With early photographs the painters might have mentioned that the machine did all the work and therefore the result was talentless.  Now perhaps adding art to a mechanical capture has become regarded as perhaps denying the skill that was used before the shutter button was pressed.  Or are we still looking for the perfect camera gear that will make the most evocative image with utter reliability simply by pressing that button?

Unfortunately I have not had the spare time and also suspect that the talent is also missing for the serious artistic skills that my acquired (mental) composition skills would demand if I had become an artist.  Nor have I ever been willing to live in a garret with my family fed hand to mouth waiting to become a recognised artist so that every painting would become worth a small fortune by the avid collectors of ‘my style’.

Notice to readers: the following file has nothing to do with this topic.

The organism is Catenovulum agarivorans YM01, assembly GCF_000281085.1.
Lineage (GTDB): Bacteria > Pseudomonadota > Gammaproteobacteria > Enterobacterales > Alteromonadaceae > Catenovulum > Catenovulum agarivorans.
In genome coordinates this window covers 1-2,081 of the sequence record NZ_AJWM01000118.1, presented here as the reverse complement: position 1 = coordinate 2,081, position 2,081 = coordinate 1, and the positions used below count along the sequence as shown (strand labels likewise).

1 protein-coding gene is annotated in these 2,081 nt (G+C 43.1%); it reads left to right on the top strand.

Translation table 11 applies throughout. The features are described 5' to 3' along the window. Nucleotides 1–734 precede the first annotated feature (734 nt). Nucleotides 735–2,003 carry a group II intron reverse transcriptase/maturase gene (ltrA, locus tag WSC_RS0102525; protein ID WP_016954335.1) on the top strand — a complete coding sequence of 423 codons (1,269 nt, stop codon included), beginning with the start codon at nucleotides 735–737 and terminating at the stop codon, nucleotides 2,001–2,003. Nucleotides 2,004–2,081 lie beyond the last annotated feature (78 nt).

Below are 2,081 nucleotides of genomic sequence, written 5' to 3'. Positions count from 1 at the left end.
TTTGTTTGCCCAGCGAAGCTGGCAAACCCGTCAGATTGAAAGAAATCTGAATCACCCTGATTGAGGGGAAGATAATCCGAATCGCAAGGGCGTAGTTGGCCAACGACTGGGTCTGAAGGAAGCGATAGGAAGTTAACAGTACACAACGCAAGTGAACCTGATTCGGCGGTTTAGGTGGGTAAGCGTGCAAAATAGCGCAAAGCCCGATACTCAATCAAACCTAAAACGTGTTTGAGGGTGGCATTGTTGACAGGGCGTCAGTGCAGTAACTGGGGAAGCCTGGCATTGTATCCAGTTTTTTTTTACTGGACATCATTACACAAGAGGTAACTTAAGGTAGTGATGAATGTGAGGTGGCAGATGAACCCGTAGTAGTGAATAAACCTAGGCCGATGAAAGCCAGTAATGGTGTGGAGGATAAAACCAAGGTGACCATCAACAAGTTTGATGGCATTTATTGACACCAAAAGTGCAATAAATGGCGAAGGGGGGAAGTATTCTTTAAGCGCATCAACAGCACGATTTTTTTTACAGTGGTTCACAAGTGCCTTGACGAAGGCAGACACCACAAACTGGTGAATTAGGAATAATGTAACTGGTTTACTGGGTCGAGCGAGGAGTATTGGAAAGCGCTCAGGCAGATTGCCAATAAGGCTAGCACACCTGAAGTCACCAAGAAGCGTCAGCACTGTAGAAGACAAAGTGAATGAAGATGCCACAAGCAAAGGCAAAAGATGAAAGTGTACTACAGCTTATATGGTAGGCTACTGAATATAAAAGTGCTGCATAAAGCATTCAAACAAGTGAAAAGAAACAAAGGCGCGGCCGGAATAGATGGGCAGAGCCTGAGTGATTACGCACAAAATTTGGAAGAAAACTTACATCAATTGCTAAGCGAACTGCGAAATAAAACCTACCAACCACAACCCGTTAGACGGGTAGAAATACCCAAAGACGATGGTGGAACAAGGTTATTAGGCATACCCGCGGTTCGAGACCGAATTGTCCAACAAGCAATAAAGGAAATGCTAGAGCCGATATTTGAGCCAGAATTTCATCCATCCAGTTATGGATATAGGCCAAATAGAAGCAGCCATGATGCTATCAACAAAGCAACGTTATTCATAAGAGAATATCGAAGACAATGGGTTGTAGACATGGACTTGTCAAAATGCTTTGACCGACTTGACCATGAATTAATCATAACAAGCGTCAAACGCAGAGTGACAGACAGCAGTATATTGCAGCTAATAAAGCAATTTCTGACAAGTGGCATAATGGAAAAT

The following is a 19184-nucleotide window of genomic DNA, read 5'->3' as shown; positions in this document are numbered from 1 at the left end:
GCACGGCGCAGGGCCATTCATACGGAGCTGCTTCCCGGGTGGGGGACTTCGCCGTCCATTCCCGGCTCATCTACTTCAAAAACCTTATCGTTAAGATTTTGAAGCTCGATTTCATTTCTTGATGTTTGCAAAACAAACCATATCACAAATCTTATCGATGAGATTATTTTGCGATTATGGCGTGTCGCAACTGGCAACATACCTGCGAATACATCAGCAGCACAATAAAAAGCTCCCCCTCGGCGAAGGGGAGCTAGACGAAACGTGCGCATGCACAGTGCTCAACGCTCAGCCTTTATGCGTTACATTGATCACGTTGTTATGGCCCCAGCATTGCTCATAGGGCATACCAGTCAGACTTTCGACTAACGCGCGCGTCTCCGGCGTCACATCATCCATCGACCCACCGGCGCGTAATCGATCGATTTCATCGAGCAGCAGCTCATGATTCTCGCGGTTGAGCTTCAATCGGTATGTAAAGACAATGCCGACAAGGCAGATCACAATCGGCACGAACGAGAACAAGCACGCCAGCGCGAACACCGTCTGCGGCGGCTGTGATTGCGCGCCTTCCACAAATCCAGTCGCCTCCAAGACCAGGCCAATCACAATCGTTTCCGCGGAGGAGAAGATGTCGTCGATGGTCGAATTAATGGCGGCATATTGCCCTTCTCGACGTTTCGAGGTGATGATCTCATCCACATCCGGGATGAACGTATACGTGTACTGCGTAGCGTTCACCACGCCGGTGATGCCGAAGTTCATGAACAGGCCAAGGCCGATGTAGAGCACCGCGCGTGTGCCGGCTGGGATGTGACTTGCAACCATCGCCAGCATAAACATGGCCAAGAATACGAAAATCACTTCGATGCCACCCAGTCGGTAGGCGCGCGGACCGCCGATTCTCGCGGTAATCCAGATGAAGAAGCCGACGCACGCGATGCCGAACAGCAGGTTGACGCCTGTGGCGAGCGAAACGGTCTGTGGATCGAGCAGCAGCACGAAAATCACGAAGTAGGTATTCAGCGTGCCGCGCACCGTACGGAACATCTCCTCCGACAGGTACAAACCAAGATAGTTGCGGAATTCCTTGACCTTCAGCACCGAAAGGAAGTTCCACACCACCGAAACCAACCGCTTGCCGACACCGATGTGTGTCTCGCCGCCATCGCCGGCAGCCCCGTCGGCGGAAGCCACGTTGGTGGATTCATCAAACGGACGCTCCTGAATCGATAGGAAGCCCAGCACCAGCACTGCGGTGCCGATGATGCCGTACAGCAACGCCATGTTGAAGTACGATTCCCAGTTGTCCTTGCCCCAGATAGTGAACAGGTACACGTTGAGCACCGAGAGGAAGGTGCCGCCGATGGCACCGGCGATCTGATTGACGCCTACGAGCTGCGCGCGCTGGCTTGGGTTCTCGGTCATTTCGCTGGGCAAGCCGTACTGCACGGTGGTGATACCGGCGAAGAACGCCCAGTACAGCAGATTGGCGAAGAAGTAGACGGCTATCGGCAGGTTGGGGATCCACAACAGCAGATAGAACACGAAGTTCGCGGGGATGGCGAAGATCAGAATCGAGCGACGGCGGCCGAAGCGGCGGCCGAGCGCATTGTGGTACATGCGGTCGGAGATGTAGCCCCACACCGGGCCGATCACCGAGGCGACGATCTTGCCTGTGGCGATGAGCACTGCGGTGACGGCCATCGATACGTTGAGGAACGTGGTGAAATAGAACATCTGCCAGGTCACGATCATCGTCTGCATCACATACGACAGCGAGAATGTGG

Taking photographic images and making them into art is something that I can do.  They will never make me rich, but of course most art-painters will also not be rich either and at best they may have to supplement by teaching in order to make a living.

These processes allow me to experiment with style for my own satisfaction from images I captured photographically myself.

Eugene Atget, an early photographer in Paris, made a living by capturing  images to sell to painters who would rather paint from them in their studio than sit for extended time in the open air. Maybe that is where I am coming from in a modern round-about manner?